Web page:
Game 17: Tampa Bay Lightning at Boston Bruins

Bob DeChiara-USA TODAY Sports

A gruesome injury to superstar center Steven Stamkos -- coupled with injuries to defensemen Keith Aulie and Sami Salo -- casts a long, dreary shadow over a disappointing 3-0 loss to the Boston Bruins.

Beginning this recap with something other than a cliche has been immensely difficult for me.

"When it rains, it pours."

"Can't replace a player like that."

"The show must go on."

"Next man up."

"Adding insult to injury".

"Everyone has to step up and contribute to fill the void."

All of them were true today during a 3-0 matinee loss to the Boston Bruins at TD Garden, a game that saw the injury-free Tampa Bay Lightning finally face some bad fortune, losing Steven Stamkos, Sami Salo, and Keith Aulie to injury in the same game.

Stamkos and Salo were injured just seconds apart in the second period.

Prior to the injuries, in the first period, the Lightning were put back on their heels early as the Bruins roared out to a big lead in puck possession, shots, and shot attempts. The Lightning were routinely hemmed in their own zone as the Bruins gained entry into the Tampa zone with ease and kept the puck there for long stretches.

Only some terrific early play by goaltender Anders Lindback, who got the nod on the opening half of a back-to-back with the Montreal Canadiens looming tomorrow in Quebec, kept the score 0-0 as the Lightning really escaped the 1st period without a deficit. Jarome Iginla got the best chance for the Bruins in the first, ringing a hard shot off the post.

The Lightning finally started to execute better in the middle frame, getting some more work around Bruins netminder Tuukka Rask and evening up the shot count, when Stamkos went down after getting tangled up with Boston defender Dougie Hamilton on a hard drive towards the Tampa net.

Replays showed Stamkos' leg bending backwards, but that didn't stop him from trying to stand up anyways. He quickly collapsed and smashed his fist into the ice in an agonizing show of frustration that only the most hyper-competitive athletes are capable of when something outside of their control derails their ability to compete.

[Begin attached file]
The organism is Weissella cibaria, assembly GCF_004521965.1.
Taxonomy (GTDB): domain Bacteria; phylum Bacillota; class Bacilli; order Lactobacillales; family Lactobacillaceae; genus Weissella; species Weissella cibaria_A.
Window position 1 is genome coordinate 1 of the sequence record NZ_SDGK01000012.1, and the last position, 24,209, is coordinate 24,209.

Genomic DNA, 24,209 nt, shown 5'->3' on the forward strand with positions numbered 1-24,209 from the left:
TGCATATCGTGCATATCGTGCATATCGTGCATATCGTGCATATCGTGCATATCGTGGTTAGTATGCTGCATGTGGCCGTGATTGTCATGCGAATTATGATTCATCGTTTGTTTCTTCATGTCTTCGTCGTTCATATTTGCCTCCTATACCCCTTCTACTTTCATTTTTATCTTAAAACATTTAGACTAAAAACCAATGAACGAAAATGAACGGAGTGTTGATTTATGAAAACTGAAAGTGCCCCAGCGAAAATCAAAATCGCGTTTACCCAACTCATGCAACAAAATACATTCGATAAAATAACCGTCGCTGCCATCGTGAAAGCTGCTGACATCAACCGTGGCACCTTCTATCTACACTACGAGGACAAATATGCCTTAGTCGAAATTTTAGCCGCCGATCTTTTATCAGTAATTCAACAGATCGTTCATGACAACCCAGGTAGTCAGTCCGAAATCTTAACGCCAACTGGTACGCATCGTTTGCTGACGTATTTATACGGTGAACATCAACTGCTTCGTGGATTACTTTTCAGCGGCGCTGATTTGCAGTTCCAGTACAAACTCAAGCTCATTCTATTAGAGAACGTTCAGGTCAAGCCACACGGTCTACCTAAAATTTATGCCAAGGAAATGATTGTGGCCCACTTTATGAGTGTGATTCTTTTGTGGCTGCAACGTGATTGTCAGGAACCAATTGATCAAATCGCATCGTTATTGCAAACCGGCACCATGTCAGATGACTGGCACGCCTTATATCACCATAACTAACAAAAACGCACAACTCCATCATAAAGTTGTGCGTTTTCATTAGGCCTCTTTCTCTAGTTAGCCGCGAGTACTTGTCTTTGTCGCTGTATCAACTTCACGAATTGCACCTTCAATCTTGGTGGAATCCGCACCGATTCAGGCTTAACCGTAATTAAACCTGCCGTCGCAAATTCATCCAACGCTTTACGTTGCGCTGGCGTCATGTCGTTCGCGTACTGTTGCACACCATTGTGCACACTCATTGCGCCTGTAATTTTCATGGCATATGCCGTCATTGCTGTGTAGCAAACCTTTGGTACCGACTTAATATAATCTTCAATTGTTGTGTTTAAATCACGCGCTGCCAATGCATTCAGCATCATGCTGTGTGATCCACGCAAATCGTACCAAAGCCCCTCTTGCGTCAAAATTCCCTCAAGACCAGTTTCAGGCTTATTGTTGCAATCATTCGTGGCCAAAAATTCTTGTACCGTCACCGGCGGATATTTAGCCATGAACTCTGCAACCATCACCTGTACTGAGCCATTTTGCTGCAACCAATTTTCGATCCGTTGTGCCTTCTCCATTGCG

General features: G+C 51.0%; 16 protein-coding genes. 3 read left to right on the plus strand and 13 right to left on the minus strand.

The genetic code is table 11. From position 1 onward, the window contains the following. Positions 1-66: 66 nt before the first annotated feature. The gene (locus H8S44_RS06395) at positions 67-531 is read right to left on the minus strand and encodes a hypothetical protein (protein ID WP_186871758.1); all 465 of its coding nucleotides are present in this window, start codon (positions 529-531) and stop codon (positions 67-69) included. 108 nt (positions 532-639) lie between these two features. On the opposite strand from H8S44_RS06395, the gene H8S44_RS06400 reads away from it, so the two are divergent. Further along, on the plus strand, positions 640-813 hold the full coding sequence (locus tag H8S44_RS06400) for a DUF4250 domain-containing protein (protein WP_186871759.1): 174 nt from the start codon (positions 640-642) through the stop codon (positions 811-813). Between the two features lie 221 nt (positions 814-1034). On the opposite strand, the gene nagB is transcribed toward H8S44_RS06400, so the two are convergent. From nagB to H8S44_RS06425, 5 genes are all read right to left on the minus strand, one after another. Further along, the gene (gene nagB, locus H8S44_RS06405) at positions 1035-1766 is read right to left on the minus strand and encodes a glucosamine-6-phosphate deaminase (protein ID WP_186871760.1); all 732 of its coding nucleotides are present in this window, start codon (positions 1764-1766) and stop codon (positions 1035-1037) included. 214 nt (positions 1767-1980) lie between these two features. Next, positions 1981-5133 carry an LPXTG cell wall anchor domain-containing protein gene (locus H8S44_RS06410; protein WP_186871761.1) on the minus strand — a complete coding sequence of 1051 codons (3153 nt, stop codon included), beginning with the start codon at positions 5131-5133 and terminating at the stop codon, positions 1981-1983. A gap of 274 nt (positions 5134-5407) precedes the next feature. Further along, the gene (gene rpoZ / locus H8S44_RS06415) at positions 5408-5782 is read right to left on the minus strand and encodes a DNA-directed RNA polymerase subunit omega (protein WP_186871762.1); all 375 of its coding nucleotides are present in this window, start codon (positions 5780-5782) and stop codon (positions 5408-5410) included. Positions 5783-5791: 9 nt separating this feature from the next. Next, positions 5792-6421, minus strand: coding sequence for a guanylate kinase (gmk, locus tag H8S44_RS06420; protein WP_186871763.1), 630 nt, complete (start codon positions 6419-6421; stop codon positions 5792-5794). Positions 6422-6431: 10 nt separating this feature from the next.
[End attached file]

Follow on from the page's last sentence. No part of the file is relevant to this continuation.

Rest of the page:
With Stamkos stretchered off and transported to a local hospital for treatment and evaluation, the game continued, only to see Sami Salo helped towards the bench with what is being reported as a "lower body injury". On the ensuing play, Brad Marchand carried the puck into the Tampa zone and waited before finding Torey Krug for a shot from the point. A net-front scramble followed, with Patrice Bergeron won, finding the loose puck in front of Lindback and giving the Bruins a 1-0 lead.

The timing of the goal suggests the obvious -- the Lightning bench was deflated by the loss of Stamkos, a leader in almost every statistical category, and a leader in the locker room.

Just 20 short seconds after Bergeron's goal, the shellshocked Lightning gave up another, this one to Daniel Paille. Keith Aulie (who would later leave for the locker room himself) misread a play at the attacking blue line. Flat-footed and with the puck behind him, Paille and Shawn Thornton skated in on Lindback in a 2-on-1 situation. Eric Brewer did well to shut off the passing lane to Thornton, allowing Lindback to focus on the shooter, but with Brewer focused on the pass option, Paille made a quick move in tight and backhanded the puck into the net to manufacture a 2-0 Boston lead likely before Stamkos had even been carted out of the arena.

Aulie's injury came in the third period, leaving Jon Cooper with just 15 healthy skaters on his bench to finish the game. While Tampa Bay managed chances throughout the afternoon, registering 28 shots on Rask, they never solved him as Rask completed his second shutout of the year, both against the Lightning. In three games played, the Bolts have solved Rask just one time, and that was on a "once a year" type offensive play from Eric Brewer to Valtteri Filppula.

Jarome Iginla added an empty netter with less than a minute to go to make the final score 3-0.

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In lieu of the typical game notes, I leave you with some final thoughts on the Stamkos injury:

The upswelling of support from all of hockey fandom has been inspiring. It makes you realize just how transcendent an athlete like Stamkos is, not just for his on-ice heroics but for his off-ice demeanor. This is the player who got a standing ovation in Winnipeg, a city that had only just got their hockey team back. That city, whose franchise had been torched repeatedly by Stamkos in recent seasons, could do nothing but stand and cheer when he scored his 60th goal in the last game of the regular season in 2012:

He's also the player that won the respect of many Boston hockey fans after taking a Johnny Boychuk slap shot to the face in Game 7 of the 2011 Eastern Conference Finals, breaking his nose, only to return to the game later:

Steven Stamkos is, perhaps alongside Martin St. Louis, the closest thing the NHL has to a universally loved superstar. While Sidney Crosby is still referred to as Cindy, and Alex Ovechkin's masculinity is also routinely called into question, Steven Stamkos just carries on with his business. That his injury occurred on a hard, defensive backcheck is only fitting.

Even the NHL.com game recap for tonight's match -- usually a treacherous quagmire of trolling and ignorance and unfounded criticism -- is littered with support and well-wishes for Stamkos, from fans with almost every team logo next to their names.

All of this highlights that losing Stamkos for what looks like quite a long time not a blow not just to the Lightning, but to the league and its fans, and to hockey in general.

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